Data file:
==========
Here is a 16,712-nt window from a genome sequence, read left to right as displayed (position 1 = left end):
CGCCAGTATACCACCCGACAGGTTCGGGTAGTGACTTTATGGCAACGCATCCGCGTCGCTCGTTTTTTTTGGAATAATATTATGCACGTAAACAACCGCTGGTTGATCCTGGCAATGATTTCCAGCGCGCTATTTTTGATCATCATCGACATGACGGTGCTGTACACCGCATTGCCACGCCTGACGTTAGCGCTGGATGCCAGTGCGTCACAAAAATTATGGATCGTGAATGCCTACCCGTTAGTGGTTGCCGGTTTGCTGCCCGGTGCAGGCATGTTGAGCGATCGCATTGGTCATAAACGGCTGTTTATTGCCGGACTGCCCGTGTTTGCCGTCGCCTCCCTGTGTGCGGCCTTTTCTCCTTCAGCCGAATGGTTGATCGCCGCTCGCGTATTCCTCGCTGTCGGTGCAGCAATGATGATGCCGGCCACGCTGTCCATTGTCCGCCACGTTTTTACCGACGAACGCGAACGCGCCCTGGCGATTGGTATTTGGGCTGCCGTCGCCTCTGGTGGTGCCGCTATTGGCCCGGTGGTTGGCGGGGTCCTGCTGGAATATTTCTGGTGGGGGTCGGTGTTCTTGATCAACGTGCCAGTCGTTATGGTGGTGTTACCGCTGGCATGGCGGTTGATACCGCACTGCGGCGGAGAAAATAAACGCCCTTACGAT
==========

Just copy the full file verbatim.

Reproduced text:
Here is a 16,712-nt window from a genome sequence, read left to right as displayed (position 1 = left end):
CGCCAGTATACCACCCGACAGGTTCGGGTAGTGACTTTATGGCAACGCATCCGCGTCGCTCGTTTTTTTTGGAATAATATTATGCACGTAAACAACCGCTGGTTGATCCTGGCAATGATTTCCAGCGCGCTATTTTTGATCATCATCGACATGACGGTGCTGTACACCGCATTGCCACGCCTGACGTTAGCGCTGGATGCCAGTGCGTCACAAAAATTATGGATCGTGAATGCCTACCCGTTAGTGGTTGCCGGTTTGCTGCCCGGTGCAGGCATGTTGAGCGATCGCATTGGTCATAAACGGCTGTTTATTGCCGGACTGCCCGTGTTTGCCGTCGCCTCCCTGTGTGCGGCCTTTTCTCCTTCAGCCGAATGGTTGATCGCCGCTCGCGTATTCCTCGCTGTCGGTGCAGCAATGATGATGCCGGCCACGCTGTCCATTGTCCGCCACGTTTTTACCGACGAACGCGAACGCGCCCTGGCGATTGGTATTTGGGCTGCCGTCGCCTCTGGTGGTGCCGCTATTGGCCCGGTGGTTGGCGGGGTCCTGCTGGAATATTTCTGGTGGGGGTCGGTGTTCTTGATCAACGTGCCAGTCGTTATGGTGGTGTTACCGCTGGCATGGCGGTTGATACCGCACTGCGGCGGAGAAAATAAACGCCCTTACGAT